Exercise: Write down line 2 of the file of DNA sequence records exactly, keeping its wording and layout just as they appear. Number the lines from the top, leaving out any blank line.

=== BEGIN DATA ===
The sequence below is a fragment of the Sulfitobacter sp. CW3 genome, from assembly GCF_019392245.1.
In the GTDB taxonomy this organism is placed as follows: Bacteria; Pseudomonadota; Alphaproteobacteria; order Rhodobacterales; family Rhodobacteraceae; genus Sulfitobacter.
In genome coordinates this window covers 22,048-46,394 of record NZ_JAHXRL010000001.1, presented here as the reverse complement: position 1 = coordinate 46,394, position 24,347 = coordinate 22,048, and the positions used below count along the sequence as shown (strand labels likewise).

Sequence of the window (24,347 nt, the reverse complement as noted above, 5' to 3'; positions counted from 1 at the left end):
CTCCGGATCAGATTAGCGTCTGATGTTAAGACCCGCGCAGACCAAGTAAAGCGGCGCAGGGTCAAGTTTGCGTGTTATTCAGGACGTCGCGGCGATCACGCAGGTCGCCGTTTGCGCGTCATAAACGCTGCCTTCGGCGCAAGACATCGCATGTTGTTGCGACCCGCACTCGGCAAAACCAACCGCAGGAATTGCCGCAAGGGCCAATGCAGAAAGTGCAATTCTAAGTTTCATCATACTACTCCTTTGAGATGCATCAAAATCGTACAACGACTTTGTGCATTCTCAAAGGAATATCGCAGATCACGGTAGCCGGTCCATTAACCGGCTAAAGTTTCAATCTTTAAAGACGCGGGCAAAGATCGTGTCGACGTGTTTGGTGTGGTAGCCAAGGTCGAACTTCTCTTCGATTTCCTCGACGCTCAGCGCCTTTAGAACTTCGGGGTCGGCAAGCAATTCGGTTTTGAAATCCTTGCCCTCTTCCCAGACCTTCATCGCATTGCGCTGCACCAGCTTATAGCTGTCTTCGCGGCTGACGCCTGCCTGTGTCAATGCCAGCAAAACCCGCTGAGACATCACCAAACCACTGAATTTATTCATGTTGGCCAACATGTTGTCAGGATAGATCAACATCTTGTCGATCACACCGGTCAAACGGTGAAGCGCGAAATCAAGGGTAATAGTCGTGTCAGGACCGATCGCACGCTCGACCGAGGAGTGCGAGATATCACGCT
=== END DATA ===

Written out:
In the GTDB taxonomy this organism is placed as follows: Bacteria; Pseudomonadota; Alphaproteobacteria; order Rhodobacterales; family Rhodobacteraceae; genus Sulfitobacter.